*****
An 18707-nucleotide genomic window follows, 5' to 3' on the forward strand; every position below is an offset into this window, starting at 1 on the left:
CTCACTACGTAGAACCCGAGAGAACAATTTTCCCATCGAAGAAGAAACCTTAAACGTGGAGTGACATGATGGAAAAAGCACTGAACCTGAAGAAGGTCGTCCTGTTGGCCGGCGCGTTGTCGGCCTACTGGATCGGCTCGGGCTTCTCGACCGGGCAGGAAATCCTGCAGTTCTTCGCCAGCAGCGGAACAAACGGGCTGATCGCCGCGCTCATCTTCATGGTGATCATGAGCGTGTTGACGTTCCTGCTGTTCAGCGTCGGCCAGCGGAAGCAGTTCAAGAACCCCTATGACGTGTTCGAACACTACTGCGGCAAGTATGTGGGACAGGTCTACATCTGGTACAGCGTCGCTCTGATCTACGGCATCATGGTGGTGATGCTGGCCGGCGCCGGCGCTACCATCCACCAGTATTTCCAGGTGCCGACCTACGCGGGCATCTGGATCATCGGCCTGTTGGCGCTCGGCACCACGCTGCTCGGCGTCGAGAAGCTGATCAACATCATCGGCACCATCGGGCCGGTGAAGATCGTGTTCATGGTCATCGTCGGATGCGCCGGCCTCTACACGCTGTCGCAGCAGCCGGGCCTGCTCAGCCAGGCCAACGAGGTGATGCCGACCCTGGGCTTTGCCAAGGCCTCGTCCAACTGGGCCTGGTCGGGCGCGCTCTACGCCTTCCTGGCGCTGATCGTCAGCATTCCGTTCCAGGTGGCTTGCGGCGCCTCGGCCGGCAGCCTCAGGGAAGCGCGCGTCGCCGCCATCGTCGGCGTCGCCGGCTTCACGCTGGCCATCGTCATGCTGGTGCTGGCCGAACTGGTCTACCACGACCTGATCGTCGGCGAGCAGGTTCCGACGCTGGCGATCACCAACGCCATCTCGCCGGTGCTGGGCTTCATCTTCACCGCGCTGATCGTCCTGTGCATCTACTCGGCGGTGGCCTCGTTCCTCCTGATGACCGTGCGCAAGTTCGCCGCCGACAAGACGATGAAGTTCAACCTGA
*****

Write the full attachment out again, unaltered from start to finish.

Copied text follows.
An 18707-nucleotide genomic window follows, 5' to 3' on the forward strand; every position below is an offset into this window, starting at 1 on the left:
CTCACTACGTAGAACCCGAGAGAACAATTTTCCCATCGAAGAAGAAACCTTAAACGTGGAGTGACATGATGGAAAAAGCACTGAACCTGAAGAAGGTCGTCCTGTTGGCCGGCGCGTTGTCGGCCTACTGGATCGGCTCGGGCTTCTCGACCGGGCAGGAAATCCTGCAGTTCTTCGCCAGCAGCGGAACAAACGGGCTGATCGCCGCGCTCATCTTCATGGTGATCATGAGCGTGTTGACGTTCCTGCTGTTCAGCGTCGGCCAGCGGAAGCAGTTCAAGAACCCCTATGACGTGTTCGAACACTACTGCGGCAAGTATGTGGGACAGGTCTACATCTGGTACAGCGTCGCTCTGATCTACGGCATCATGGTGGTGATGCTGGCCGGCGCCGGCGCTACCATCCACCAGTATTTCCAGGTGCCGACCTACGCGGGCATCTGGATCATCGGCCTGTTGGCGCTCGGCACCACGCTGCTCGGCGTCGAGAAGCTGATCAACATCATCGGCACCATCGGGCCGGTGAAGATCGTGTTCATGGTCATCGTCGGATGCGCCGGCCTCTACACGCTGTCGCAGCAGCCGGGCCTGCTCAGCCAGGCCAACGAGGTGATGCCGACCCTGGGCTTTGCCAAGGCCTCGTCCAACTGGGCCTGGTCGGGCGCGCTCTACGCCTTCCTGGCGCTGATCGTCAGCATTCCGTTCCAGGTGGCTTGCGGCGCCTCGGCCGGCAGCCTCAGGGAAGCGCGCGTCGCCGCCATCGTCGGCGTCGCCGGCTTCACGCTGGCCATCGTCATGCTGGTGCTGGCCGAACTGGTCTACCACGACCTGATCGTCGGCGAGCAGGTTCCGACGCTGGCGATCACCAACGCCATCTCGCCGGTGCTGGGCTTCATCTTCACCGCGCTGATCGTCCTGTGCATCTACTCGGCGGTGGCCTCGTTCCTCCTGATGACCGTGCGCAAGTTCGCCGCCGACAAGACGATGAAGTTCAACCTGA